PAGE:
Monday, November 2, 2009

Another day, another common stock wipeout (YRCW)

Well maybe not a total wipeout yet, but close to it. CIT Group (CIT) common stockholders aren't the only ones trying to figure out what they're left with in a reorganization today.

Trucking firm YRC Worldwide (YRCW) outlined details of its debt exchange offer, designed to give it more breathing room in terms of debt repayment. The dilution to common stockholders was larger than expected, sending shares down 55% to $1.65, a far cry from the $80dollars they fetched a few years back:


Most notably, from the release:

"In the aggregate and with full participation, noteholders would exchange approximately $536.8 million in face value of Notes plus accrued and unpaid interest for shares of common stock and new Class A Convertible Preferred Stock, which together on an as-if converted basis would represent 95% of the company's common stock, with a provision for options to be granted to the company's union employees pursuant to the company's recently ratified Amended and Restated Memorandum of Understanding on the Job Security Plan."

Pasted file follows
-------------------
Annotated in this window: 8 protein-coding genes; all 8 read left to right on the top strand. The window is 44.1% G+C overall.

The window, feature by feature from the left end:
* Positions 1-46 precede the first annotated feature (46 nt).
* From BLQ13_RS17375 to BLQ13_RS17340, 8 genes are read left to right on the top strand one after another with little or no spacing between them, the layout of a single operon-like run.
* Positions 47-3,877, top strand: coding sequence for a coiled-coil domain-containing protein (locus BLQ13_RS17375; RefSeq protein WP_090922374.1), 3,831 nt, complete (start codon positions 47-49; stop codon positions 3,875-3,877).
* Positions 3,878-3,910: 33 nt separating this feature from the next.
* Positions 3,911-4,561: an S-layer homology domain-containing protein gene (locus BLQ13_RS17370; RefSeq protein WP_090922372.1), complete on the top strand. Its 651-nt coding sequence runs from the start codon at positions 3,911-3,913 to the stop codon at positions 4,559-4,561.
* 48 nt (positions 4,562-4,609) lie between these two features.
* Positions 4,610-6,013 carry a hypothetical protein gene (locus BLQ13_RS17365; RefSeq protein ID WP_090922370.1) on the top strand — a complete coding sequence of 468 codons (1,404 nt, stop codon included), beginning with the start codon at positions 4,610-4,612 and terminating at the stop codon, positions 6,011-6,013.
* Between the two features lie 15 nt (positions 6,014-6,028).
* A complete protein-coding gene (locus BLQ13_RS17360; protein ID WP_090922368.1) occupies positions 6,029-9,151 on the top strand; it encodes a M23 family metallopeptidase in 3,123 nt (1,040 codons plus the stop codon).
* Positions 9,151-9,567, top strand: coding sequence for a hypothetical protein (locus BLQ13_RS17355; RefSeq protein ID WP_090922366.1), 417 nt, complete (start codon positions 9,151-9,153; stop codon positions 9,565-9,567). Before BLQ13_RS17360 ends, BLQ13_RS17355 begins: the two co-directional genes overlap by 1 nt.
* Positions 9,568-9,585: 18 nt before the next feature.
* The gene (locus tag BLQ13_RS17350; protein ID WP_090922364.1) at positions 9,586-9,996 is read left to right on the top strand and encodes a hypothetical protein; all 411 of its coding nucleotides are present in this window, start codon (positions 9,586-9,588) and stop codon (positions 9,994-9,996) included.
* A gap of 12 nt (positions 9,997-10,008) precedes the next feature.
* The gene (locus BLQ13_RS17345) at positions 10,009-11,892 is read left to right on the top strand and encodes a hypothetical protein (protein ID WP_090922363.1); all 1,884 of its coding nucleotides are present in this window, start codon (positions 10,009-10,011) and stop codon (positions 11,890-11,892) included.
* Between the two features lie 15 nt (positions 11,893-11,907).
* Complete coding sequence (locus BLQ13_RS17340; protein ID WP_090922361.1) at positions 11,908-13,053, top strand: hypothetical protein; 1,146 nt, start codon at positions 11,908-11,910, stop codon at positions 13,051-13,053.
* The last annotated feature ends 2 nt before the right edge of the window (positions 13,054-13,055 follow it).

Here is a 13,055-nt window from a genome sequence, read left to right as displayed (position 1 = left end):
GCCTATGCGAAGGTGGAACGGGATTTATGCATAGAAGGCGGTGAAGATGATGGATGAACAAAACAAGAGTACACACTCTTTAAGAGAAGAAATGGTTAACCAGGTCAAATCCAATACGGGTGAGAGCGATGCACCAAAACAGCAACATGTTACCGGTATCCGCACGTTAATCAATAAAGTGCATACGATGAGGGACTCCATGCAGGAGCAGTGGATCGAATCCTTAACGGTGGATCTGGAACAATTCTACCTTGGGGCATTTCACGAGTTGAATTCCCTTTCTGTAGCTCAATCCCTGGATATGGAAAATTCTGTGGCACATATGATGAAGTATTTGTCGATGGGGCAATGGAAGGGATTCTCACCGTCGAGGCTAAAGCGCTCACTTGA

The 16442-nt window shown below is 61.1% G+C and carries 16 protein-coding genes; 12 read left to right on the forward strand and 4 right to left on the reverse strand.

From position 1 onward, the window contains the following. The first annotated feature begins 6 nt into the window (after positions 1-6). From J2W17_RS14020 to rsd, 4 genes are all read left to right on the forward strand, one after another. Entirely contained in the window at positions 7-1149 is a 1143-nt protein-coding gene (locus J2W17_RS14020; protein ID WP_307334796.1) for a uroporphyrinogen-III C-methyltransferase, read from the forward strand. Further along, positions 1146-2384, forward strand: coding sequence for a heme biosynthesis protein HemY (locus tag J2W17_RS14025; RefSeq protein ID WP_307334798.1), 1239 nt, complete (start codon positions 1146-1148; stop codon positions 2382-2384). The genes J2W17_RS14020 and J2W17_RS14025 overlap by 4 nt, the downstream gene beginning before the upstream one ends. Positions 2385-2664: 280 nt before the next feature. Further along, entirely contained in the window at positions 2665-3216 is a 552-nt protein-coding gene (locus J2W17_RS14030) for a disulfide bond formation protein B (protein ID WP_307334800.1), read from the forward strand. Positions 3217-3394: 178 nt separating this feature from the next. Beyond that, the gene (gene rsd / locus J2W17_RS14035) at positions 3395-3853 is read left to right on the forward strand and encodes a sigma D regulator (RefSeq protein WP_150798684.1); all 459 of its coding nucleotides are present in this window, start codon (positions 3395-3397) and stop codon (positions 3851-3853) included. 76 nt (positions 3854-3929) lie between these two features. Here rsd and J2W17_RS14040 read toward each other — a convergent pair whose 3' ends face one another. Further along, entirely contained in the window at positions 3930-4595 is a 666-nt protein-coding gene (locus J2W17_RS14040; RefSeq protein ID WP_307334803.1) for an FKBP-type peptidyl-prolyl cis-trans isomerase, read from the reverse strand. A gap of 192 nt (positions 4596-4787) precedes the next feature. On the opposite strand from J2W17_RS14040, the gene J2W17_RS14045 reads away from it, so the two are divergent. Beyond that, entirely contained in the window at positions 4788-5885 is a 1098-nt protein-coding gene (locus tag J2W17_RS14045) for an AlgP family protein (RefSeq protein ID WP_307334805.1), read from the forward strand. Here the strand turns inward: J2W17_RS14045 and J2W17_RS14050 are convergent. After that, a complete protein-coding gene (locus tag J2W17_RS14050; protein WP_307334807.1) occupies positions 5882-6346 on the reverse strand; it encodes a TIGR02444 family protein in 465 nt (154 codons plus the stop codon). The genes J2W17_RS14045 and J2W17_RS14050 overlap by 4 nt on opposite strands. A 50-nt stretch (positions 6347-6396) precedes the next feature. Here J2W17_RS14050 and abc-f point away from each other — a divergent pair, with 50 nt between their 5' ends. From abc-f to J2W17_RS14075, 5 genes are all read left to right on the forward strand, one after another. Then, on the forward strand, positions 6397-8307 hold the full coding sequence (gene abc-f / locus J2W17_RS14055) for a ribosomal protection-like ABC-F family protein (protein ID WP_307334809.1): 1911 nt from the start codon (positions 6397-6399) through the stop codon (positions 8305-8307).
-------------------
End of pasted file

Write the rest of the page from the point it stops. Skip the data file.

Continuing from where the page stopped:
So, current common stock holders will own 5% of the company, BEFORE options are dolled out to current union employees.

Taking a look at recent years' financial performance, one could value this company extremely generously at 10times the previous $270million in net income, or $2.7billion. The 5% remaining for common stockholders would amount to a market value of $135million, versus the approximately $96million it's trading at right now. The difference in those figures might be panic selling, it might reflect the yet-to-be-issued stock options for union employees, or it may reflect the idea that common stockholders are not very important to management.


-->> RBC pegged fair value at zero, before the company announced the debt exchange terms. They see volume declines at YRC as worse than the competition, with ongoing operating losses.

-->> JPMorgan took a stab at valuing the company based on the proposed exchange, and sees 80cents per share as a fair price for the common stock.

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